Album review: Win Butler, ‘Policy’

Jared Hemming


(via Pitchfork)


On Will Butler’s debut album, “Policy” (due March 10 via Merge) the Arcade Fire vet known for his freakout stage antics (seen here headbanging next to brother Win) bounces between the abundance of influences found throughout AF’s four-album catalog.


Opening with the polished garage-rock burner “Take My Side,” Butler’s rhythmic bop sounds like a re-recorded take of a lost “December’s Children (and Everybody’s)”-era Stones cut.


Buoyed by fellow Arcade Fire member Jeremy Gara on drums, Butler commences his first solo effort shouting  “Where’s the fire?” with an attitude that sounds like he’s not missing the expansive scope (and basketball dreams) of his usual outfit.


After “Take My Side,” Butler updates his influence roster a decade or two on “Anna,” a synth-heavy single that sounds like a little like Billy Idol covering Blondie’s “Rapture.” With slight heavy-handed lyrics about money and a “Sweet Caroline”-esque wordless refrain, “Anna” is the closest Butler gets to chiefing Arcade Fire’s disco-era influence on “Reflektor.”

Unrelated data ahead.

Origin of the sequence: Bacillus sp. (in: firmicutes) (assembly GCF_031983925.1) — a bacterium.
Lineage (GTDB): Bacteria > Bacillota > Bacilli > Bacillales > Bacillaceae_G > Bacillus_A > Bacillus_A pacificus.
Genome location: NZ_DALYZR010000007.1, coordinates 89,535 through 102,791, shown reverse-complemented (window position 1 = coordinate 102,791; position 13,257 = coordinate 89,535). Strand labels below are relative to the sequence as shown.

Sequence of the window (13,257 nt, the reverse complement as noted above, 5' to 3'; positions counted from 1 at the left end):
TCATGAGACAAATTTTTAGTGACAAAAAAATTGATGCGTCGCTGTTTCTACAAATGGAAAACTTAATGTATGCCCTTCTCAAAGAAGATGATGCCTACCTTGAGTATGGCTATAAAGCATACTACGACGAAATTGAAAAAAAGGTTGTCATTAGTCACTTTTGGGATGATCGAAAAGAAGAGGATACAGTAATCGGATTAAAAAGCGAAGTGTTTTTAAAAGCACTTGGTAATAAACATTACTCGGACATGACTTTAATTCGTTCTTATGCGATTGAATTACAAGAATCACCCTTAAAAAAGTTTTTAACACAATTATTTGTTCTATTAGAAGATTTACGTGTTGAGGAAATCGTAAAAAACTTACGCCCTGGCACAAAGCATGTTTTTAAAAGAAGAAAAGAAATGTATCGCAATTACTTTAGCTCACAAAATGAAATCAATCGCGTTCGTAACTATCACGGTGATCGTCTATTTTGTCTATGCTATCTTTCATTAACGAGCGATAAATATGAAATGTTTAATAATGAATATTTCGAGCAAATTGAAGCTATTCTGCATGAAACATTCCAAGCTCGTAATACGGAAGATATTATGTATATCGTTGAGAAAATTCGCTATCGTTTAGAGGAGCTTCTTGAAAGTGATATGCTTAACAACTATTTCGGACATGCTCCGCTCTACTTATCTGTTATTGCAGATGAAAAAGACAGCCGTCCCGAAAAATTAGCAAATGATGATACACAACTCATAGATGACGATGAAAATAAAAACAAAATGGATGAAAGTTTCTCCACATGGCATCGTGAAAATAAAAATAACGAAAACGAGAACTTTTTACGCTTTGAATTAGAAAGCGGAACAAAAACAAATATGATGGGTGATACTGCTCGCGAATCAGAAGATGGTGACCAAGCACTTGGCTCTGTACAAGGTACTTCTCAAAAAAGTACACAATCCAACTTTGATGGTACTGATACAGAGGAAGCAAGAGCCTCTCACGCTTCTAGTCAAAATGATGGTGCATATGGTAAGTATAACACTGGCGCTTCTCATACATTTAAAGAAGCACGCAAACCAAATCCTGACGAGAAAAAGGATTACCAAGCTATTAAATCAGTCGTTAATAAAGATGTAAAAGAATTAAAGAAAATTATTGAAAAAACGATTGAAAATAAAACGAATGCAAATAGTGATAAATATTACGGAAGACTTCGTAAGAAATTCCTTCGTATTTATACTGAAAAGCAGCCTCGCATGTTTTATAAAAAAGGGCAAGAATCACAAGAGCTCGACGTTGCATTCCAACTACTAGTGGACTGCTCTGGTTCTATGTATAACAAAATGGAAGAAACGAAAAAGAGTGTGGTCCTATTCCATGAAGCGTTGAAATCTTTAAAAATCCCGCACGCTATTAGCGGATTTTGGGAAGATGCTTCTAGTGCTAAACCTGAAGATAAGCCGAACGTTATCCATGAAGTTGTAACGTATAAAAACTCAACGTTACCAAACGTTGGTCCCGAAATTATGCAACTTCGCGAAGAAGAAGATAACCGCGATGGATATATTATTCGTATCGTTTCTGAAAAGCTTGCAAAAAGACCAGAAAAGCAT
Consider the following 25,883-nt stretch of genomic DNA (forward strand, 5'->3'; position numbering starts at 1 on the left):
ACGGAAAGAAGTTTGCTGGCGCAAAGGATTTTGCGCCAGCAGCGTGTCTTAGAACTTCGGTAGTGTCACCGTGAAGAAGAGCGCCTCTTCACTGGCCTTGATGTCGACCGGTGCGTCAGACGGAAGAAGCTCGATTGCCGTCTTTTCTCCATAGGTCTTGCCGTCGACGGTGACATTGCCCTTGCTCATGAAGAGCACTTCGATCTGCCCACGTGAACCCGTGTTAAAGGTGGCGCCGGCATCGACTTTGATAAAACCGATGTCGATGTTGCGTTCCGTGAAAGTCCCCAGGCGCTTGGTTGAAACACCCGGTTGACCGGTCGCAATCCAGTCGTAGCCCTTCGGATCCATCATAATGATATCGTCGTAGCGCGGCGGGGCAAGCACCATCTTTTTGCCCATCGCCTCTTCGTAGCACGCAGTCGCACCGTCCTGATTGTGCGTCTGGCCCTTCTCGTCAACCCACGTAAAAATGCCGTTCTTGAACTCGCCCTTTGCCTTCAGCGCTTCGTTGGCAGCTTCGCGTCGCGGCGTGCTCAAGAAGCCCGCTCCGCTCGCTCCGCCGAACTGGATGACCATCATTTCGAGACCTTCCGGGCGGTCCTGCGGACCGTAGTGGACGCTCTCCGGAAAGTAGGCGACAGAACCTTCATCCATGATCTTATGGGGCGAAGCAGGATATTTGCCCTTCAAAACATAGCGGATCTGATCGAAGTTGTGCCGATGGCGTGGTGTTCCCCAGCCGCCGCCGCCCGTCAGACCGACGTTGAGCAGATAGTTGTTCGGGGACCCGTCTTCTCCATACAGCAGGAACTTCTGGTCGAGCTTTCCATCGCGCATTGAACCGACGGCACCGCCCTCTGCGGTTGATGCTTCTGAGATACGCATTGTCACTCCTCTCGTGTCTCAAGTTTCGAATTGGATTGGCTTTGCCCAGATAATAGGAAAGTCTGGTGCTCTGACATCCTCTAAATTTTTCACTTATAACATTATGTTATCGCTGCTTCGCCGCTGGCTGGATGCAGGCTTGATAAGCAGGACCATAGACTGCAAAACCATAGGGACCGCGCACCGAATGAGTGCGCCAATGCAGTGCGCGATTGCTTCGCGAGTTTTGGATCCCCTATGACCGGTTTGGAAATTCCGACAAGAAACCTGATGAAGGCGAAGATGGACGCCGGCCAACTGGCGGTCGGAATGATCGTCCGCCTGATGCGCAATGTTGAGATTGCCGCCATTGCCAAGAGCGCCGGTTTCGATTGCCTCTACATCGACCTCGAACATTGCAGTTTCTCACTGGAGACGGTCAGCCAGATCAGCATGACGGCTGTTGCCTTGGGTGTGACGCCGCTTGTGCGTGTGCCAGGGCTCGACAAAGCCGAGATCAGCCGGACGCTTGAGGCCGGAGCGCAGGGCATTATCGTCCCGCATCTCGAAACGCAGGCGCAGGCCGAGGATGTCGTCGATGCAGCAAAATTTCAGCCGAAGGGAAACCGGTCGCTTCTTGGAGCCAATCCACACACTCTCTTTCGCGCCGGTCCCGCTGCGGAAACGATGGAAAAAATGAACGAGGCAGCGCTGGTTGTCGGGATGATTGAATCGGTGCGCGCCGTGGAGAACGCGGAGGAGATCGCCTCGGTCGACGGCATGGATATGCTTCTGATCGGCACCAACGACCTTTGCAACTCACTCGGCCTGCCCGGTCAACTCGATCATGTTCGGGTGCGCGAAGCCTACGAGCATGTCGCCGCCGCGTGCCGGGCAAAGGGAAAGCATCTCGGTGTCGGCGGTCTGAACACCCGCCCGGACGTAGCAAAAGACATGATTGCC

Between the album’s varying sounds and its bizarre press release (supposedly written by blues god Memphis Slim) comparing Butler to American music “in the tradition of the Violent Femmes, The Breeders… and John Lennon,” it’s clear that the album’s lack of cohesion isn’t Butler’s primary concern. Rather, “Policy” is Butler’s foray into solo revelry, with each song blooming as a perfect experiment outside the confines of the genre moulds they play with.